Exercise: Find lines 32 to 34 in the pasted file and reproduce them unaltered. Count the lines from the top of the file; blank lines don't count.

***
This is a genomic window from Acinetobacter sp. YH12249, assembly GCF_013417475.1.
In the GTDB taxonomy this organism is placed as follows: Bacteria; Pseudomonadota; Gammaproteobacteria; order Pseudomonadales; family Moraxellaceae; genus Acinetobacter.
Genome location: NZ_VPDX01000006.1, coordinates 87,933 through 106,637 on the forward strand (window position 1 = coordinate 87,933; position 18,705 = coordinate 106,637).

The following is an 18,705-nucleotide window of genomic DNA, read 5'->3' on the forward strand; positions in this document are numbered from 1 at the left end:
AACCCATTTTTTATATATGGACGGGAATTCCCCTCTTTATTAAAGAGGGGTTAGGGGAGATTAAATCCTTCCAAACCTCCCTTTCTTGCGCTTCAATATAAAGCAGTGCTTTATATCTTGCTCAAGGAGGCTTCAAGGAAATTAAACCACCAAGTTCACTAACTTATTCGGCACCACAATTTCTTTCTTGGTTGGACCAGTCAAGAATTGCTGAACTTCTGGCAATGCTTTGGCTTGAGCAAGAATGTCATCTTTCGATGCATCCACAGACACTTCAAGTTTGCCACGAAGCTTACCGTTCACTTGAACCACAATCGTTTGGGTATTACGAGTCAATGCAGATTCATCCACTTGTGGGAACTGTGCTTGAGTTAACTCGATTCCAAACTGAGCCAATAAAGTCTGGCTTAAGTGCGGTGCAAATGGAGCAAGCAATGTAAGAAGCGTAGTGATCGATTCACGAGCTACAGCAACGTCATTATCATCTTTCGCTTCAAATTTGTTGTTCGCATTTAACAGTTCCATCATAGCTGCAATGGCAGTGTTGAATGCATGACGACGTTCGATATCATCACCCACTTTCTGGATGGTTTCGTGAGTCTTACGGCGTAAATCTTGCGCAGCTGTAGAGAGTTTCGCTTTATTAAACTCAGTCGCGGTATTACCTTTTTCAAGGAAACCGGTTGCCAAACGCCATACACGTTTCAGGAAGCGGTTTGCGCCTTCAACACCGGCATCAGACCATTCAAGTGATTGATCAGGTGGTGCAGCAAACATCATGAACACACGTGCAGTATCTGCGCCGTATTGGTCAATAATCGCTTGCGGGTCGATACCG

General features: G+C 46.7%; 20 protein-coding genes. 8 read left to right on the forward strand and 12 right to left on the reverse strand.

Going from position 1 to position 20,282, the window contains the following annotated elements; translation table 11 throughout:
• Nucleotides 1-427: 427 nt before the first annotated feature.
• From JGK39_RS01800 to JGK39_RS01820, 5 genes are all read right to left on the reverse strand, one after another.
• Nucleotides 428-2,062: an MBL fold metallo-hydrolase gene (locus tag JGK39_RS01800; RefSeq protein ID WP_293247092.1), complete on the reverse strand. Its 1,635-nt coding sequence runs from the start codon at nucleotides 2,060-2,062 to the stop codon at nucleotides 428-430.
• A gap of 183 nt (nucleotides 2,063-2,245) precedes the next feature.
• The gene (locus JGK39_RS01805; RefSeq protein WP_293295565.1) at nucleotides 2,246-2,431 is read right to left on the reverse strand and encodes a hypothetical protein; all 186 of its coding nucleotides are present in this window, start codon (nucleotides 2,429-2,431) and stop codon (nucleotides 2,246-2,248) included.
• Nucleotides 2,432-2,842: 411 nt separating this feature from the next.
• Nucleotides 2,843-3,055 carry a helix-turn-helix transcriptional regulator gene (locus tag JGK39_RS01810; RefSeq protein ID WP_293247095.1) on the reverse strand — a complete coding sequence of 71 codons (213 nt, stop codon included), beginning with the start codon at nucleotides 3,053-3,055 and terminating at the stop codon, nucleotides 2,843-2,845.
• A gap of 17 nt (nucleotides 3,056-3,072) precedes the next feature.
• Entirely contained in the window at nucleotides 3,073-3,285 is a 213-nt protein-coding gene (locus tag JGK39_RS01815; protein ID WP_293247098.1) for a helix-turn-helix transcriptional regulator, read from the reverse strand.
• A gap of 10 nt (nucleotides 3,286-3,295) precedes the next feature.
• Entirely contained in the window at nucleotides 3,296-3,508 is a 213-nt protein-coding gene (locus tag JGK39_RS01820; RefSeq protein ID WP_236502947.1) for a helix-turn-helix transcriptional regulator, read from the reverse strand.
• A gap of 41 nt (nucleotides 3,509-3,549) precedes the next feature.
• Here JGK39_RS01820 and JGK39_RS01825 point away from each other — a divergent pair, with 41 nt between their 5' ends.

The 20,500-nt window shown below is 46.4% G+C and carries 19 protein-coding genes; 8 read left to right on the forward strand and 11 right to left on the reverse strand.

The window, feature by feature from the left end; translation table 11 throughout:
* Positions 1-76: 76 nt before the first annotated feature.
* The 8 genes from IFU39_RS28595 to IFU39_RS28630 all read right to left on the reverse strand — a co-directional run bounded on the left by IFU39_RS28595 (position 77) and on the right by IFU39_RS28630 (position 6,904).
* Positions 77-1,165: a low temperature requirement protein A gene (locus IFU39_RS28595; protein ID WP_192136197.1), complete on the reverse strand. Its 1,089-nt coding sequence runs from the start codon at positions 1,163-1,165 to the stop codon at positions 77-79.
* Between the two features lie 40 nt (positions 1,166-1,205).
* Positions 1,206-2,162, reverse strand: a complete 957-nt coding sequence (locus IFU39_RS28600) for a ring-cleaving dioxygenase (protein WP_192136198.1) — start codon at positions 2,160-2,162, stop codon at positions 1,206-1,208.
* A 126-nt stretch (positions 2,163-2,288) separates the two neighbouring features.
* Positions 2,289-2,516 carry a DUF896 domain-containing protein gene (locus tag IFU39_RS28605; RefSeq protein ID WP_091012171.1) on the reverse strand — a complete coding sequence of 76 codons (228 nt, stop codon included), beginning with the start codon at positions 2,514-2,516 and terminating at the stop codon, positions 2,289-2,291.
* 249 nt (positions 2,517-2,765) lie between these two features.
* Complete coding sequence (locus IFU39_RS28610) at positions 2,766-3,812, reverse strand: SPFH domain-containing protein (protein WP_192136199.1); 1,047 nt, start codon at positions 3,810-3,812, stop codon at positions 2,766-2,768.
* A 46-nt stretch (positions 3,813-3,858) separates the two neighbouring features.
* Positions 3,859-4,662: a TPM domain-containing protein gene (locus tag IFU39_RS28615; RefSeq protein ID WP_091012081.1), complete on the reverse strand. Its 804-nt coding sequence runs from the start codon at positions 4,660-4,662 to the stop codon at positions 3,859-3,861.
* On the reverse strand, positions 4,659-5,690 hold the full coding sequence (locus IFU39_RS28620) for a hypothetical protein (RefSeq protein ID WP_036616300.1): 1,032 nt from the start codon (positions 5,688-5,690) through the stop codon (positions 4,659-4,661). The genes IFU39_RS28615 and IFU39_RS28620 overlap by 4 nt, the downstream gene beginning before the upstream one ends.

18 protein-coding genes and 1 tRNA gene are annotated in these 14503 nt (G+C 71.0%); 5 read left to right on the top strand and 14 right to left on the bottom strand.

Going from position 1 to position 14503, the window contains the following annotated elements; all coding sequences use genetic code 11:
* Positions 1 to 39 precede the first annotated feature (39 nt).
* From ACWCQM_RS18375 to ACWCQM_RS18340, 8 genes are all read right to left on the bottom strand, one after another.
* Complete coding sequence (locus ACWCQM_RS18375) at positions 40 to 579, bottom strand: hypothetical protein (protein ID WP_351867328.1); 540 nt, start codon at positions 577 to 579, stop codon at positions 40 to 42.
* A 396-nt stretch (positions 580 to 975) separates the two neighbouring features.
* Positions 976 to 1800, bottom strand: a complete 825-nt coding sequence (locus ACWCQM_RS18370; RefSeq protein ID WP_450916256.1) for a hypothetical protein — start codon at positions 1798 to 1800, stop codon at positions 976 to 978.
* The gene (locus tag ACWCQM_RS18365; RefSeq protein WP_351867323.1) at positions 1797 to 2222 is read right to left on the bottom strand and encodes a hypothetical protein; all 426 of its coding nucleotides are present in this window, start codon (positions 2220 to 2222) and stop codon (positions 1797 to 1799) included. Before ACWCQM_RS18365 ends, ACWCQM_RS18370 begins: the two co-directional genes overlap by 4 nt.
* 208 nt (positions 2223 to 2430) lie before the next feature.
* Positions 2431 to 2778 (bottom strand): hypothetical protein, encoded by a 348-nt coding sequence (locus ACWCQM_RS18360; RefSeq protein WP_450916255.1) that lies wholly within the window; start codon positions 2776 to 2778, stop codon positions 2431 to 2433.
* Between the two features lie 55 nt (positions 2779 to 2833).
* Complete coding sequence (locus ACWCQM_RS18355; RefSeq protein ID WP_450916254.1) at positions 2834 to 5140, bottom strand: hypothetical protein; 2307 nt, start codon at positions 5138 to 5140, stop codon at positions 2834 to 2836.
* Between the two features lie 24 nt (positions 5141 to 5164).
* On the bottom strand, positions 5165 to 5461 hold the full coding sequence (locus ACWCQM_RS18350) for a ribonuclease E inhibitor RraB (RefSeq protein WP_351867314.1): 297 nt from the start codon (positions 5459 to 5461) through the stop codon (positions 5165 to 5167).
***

* A 46-nt stretch (positions 3,813-3,858) separates the two neighbouring features.
* Positions 3,859-4,662: a TPM domain-containing protein gene (locus tag IFU39_RS28615; RefSeq protein ID WP_091012081.1), complete on the reverse strand. Its 804-nt coding sequence runs from the start codon at positions 4,660-4,662 to the stop codon at positions 3,859-3,861.
* On the reverse strand, positions 4,659-5,690 hold the full coding sequence (locus IFU39_RS28620) for a hypothetical protein (RefSeq protein ID WP_036616300.1): 1,032 nt from the start codon (positions 5,688-5,690) through the stop codon (positions 4,659-4,661). The genes IFU39_RS28615 and IFU39_RS28620 overlap by 4 nt, the downstream gene beginning before the upstream one ends.